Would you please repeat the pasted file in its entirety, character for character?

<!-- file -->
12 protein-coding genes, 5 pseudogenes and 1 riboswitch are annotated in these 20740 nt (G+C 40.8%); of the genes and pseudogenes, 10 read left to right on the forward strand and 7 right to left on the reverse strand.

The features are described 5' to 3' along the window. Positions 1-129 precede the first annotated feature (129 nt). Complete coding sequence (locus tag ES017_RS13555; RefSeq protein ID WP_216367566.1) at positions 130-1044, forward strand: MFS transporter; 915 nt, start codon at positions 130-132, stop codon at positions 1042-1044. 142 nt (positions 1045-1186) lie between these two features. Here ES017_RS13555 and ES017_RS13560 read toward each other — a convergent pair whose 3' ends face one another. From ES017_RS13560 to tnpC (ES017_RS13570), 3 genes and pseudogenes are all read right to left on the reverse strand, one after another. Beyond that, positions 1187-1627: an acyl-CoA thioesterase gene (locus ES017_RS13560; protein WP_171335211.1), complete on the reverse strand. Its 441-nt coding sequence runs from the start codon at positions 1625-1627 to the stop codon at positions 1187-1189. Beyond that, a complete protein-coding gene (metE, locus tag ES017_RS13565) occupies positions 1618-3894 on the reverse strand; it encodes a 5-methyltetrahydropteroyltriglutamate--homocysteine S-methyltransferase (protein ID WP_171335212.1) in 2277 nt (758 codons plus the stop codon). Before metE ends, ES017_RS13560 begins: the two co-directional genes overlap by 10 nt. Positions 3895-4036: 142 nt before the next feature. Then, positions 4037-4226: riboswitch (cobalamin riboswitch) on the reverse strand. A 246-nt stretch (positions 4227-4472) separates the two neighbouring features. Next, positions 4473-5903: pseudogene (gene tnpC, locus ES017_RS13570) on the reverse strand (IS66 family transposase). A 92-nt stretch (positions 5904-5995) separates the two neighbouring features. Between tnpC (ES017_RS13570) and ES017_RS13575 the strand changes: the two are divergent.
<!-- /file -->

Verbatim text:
12 protein-coding genes, 5 pseudogenes and 1 riboswitch are annotated in these 20740 nt (G+C 40.8%); of the genes and pseudogenes, 10 read left to right on the forward strand and 7 right to left on the reverse strand.

The features are described 5' to 3' along the window. Positions 1-129 precede the first annotated feature (129 nt). Complete coding sequence (locus tag ES017_RS13555; RefSeq protein ID WP_216367566.1) at positions 130-1044, forward strand: MFS transporter; 915 nt, start codon at positions 130-132, stop codon at positions 1042-1044. 142 nt (positions 1045-1186) lie between these two features. Here ES017_RS13555 and ES017_RS13560 read toward each other — a convergent pair whose 3' ends face one another. From ES017_RS13560 to tnpC (ES017_RS13570), 3 genes and pseudogenes are all read right to left on the reverse strand, one after another. Beyond that, positions 1187-1627: an acyl-CoA thioesterase gene (locus ES017_RS13560; protein WP_171335211.1), complete on the reverse strand. Its 441-nt coding sequence runs from the start codon at positions 1625-1627 to the stop codon at positions 1187-1189. Beyond that, a complete protein-coding gene (metE, locus tag ES017_RS13565) occupies positions 1618-3894 on the reverse strand; it encodes a 5-methyltetrahydropteroyltriglutamate--homocysteine S-methyltransferase (protein ID WP_171335212.1) in 2277 nt (758 codons plus the stop codon). Before metE ends, ES017_RS13560 begins: the two co-directional genes overlap by 10 nt. Positions 3895-4036: 142 nt before the next feature. Then, positions 4037-4226: riboswitch (cobalamin riboswitch) on the reverse strand. A 246-nt stretch (positions 4227-4472) separates the two neighbouring features. Next, positions 4473-5903: pseudogene (gene tnpC, locus ES017_RS13570) on the reverse strand (IS66 family transposase). A 92-nt stretch (positions 5904-5995) separates the two neighbouring features. Between tnpC (ES017_RS13570) and ES017_RS13575 the strand changes: the two are divergent.